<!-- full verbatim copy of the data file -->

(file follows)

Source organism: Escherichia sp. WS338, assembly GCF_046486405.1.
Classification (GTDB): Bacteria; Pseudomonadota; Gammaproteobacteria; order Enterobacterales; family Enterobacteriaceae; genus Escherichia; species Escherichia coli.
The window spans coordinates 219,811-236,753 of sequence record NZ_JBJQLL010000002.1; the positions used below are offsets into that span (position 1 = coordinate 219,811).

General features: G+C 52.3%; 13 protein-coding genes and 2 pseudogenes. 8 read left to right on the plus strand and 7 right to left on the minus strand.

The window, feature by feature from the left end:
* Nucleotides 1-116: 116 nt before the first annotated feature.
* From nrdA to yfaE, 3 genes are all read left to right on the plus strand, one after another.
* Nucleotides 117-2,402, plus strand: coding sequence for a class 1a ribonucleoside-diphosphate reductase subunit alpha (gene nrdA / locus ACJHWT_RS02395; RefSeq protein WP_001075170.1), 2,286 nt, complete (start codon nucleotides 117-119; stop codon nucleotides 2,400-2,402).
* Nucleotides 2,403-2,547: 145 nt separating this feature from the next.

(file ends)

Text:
Source organism: Escherichia sp. WS338, assembly GCF_046486405.1.
Classification (GTDB): Bacteria; Pseudomonadota; Gammaproteobacteria; order Enterobacterales; family Enterobacteriaceae; genus Escherichia; species Escherichia coli.
The window spans coordinates 219,811-236,753 of sequence record NZ_JBJQLL010000002.1; the positions used below are offsets into that span (position 1 = coordinate 219,811).

General features: G+C 52.3%; 13 protein-coding genes and 2 pseudogenes. 8 read left to right on the plus strand and 7 right to left on the minus strand.

The window, feature by feature from the left end:
* Nucleotides 1-116: 116 nt before the first annotated feature.
* From nrdA to yfaE, 3 genes are all read left to right on the plus strand, one after another.
* Nucleotides 117-2,402, plus strand: coding sequence for a class 1a ribonucleoside-diphosphate reductase subunit alpha (gene nrdA / locus ACJHWT_RS02395; RefSeq protein WP_001075170.1), 2,286 nt, complete (start codon nucleotides 117-119; stop codon nucleotides 2,400-2,402).
* Nucleotides 2,403-2,547: 145 nt separating this feature from the next.